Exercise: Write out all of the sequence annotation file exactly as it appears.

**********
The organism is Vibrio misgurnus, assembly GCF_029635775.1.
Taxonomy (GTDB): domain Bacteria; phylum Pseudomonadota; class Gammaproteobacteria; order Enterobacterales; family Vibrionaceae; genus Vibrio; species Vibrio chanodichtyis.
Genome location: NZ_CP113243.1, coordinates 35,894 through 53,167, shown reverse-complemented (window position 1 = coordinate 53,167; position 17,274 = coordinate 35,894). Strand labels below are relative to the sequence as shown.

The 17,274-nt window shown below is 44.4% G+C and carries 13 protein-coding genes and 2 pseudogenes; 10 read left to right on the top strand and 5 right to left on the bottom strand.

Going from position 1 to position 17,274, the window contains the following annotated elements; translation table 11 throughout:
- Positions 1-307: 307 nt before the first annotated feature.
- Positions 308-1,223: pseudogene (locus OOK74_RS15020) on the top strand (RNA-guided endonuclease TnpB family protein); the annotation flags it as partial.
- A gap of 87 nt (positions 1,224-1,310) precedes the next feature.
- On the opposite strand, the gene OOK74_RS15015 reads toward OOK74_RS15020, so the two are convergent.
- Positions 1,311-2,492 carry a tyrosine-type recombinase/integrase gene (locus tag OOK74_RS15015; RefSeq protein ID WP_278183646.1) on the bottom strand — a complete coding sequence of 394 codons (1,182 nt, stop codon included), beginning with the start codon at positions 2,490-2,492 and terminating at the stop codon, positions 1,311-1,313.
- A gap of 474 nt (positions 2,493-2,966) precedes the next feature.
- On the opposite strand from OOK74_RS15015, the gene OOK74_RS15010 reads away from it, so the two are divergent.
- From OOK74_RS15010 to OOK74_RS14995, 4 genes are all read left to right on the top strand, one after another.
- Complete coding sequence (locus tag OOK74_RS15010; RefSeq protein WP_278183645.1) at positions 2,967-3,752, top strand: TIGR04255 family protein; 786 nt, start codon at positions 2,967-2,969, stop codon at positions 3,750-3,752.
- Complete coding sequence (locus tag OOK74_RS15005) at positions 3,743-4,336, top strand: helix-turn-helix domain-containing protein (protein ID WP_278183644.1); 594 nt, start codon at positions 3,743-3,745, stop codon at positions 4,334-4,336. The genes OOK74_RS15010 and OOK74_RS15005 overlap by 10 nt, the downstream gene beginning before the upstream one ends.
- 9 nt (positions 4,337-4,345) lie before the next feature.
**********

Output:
The organism is Vibrio misgurnus, assembly GCF_029635775.1.
Taxonomy (GTDB): domain Bacteria; phylum Pseudomonadota; class Gammaproteobacteria; order Enterobacterales; family Vibrionaceae; genus Vibrio; species Vibrio chanodichtyis.
Genome location: NZ_CP113243.1, coordinates 35,894 through 53,167, shown reverse-complemented (window position 1 = coordinate 53,167; position 17,274 = coordinate 35,894). Strand labels below are relative to the sequence as shown.

The 17,274-nt window shown below is 44.4% G+C and carries 13 protein-coding genes and 2 pseudogenes; 10 read left to right on the top strand and 5 right to left on the bottom strand.

Going from position 1 to position 17,274, the window contains the following annotated elements; translation table 11 throughout:
- Positions 1-307: 307 nt before the first annotated feature.
- Positions 308-1,223: pseudogene (locus OOK74_RS15020) on the top strand (RNA-guided endonuclease TnpB family protein); the annotation flags it as partial.
- A gap of 87 nt (positions 1,224-1,310) precedes the next feature.
- On the opposite strand, the gene OOK74_RS15015 reads toward OOK74_RS15020, so the two are convergent.
- Positions 1,311-2,492 carry a tyrosine-type recombinase/integrase gene (locus tag OOK74_RS15015; RefSeq protein ID WP_278183646.1) on the bottom strand — a complete coding sequence of 394 codons (1,182 nt, stop codon included), beginning with the start codon at positions 2,490-2,492 and terminating at the stop codon, positions 1,311-1,313.
- A gap of 474 nt (positions 2,493-2,966) precedes the next feature.
- On the opposite strand from OOK74_RS15015, the gene OOK74_RS15010 reads away from it, so the two are divergent.
- From OOK74_RS15010 to OOK74_RS14995, 4 genes are all read left to right on the top strand, one after another.
- Complete coding sequence (locus tag OOK74_RS15010; RefSeq protein WP_278183645.1) at positions 2,967-3,752, top strand: TIGR04255 family protein; 786 nt, start codon at positions 2,967-2,969, stop codon at positions 3,750-3,752.
- Complete coding sequence (locus tag OOK74_RS15005) at positions 3,743-4,336, top strand: helix-turn-helix domain-containing protein (protein ID WP_278183644.1); 594 nt, start codon at positions 3,743-3,745, stop codon at positions 4,334-4,336. The genes OOK74_RS15010 and OOK74_RS15005 overlap by 10 nt, the downstream gene beginning before the upstream one ends.
- 9 nt (positions 4,337-4,345) lie before the next feature.